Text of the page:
South Korea and Sweden lead as the world’s most innovative economies.
South Korea is the world’s most innovative economy, according to Bloomberg‘s top-ten innovation index.
The U.S., on the other hand, fell out of top 10 for first time in the gauge’s six years.
In other key findings inside the research, Singapore ranked ahead of Germany, Switzerland and Finland.
On the topic, Yeo Kiat Seng, professor and associate provost at the Singapore University of Technology and Design, stated “Singapore has always placed strong focus on educating her populace, especially in STEM (Science, Technology, Engineering and Math) disciplines.”
For the fifth consecutive year, South Korea remains the global-innovation gold medalist as its smartphones and digital-media equipment spawned an ecosystem of Korean suppliers and partners similar to what Japan developed around Sony Corp. and Toyota Motors.
China closed in at position No. 19 due to the high proportion of new science and engineering graduates that adventured in the local labour force.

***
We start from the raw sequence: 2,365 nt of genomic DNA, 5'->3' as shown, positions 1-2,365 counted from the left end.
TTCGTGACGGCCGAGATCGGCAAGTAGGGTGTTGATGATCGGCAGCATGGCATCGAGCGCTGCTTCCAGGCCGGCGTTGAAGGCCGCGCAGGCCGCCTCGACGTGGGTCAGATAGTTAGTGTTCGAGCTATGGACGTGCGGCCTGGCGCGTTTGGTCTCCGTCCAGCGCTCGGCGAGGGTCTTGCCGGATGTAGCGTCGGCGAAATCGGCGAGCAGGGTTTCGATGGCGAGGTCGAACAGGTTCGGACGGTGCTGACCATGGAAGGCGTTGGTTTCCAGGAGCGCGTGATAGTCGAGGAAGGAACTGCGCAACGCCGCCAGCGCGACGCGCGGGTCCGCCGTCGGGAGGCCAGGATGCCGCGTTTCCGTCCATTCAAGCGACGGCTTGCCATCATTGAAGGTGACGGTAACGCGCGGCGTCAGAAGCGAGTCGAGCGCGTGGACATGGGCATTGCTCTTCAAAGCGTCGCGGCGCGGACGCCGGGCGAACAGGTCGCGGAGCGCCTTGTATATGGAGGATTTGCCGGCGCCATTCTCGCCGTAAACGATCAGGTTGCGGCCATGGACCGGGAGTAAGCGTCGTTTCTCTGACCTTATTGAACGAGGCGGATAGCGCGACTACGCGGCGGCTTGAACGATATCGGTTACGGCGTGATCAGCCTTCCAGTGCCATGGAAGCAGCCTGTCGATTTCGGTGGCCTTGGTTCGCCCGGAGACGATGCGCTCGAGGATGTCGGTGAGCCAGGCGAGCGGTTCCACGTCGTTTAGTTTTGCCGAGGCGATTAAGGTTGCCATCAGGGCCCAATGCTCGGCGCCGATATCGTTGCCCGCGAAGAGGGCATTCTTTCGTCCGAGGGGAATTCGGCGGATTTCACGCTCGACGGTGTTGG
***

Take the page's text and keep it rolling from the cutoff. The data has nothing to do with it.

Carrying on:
The other Asian parties were Malaysia, who ranked 26, falling three notches from last year. Since the 2017 rank, Hong Kong’s position fell by two spots to 37, while Thailand went down the index by one spot to 45.
As the U.S. failed to share of new science and engineering graduates in the labor force and set up value-added manufacturing, President Trump´s America fell to 11th place.
Innovation ranks across the rest of the world
Prinn Panitchpakdi, country head of CLSA Thailand, an Asian brokerage and investment group, said the U.S., Korea and China share a common trait, which is that people accept failure as part of the process.
“Innovation lags in countries where the culture emphasizes risk avoidance and where R&D is seen purely an expense, not an investment. That’s the mindset in Thailand”, he continued.
For the first time since 2014, South Africa and Iran moved back into the top 50. Turkey jumped to 33rd because of improvements in tertiary efficiency and productivity, among others.
New Zealand and Ukraine, on the other hand, faced a shift and lost positions, as they were hurt by a lower tertiary-efficiency ranking.
Russia stumbled following sanctions related to Ukraine and the plunge in energy prices, finishing at No. 25.
Bloomberg‘s top-ten innovation index ranks countries based on their research and development expenditure, productivity and concentration of high-tech public companies.